Tuesday, May 7, 2013

Mastery of Design: The Thistle Badge of the Prince of Wales

Thistle Badge
Blue-Grey and White Onyx,
Diamonds, Gold, Silver, Enamel
Miniature on Ivory
Originally made for King James II
The Royal Collection

The onyx cameo of St. Andrew set into this badge dates to the early Eighteenth Century and was originally carved as a garter badge for King James II. Over the centuries, the badge was altered considerably. Its present condition owes to a redesign from around 1764 when the reverse of the cameo was layered with an enamel design of a thistle. In 1772, a locket was embedded into the enamel. The locket housed a portrait miniature of Princess Louise.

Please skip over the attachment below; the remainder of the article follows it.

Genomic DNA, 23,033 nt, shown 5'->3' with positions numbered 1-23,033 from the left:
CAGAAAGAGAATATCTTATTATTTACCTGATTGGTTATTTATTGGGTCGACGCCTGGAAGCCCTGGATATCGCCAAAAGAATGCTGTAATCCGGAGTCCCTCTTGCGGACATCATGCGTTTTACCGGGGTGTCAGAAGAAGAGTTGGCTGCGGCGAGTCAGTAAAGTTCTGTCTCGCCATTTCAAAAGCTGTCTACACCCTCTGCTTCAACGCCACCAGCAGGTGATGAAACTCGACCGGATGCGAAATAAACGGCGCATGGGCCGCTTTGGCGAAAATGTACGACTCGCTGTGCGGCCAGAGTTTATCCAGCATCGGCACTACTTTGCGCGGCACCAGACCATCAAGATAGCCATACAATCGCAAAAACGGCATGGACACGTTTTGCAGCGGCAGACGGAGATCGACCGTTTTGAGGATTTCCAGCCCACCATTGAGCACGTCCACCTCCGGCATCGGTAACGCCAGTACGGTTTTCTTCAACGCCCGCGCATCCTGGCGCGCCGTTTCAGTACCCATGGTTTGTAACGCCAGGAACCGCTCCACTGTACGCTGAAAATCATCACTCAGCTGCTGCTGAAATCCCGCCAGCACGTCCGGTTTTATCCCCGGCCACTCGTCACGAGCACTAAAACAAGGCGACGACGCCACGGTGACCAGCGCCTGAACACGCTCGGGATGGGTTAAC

There’s some debate about the origin of the opulent diamond mounting. Some records indicate that this garter jewel was set in a frame of large diamonds as early as 1703 with its presentation to King James II. However, other records show that the diamond mounting was added with the enamel backing in the mid-Eighteenth Century. It could be that the badge has had several settings though the cut and quality of the diamonds suggests creation in the Eighteenth Century.

In 1807, the Cardinal of York, bequeathed the Thistle Badge to the Prince of Wales. Later, the Thistle Badge (having become symbolic of Scotland) was displayed by King William IV as part of the “Honours of Scotland.”

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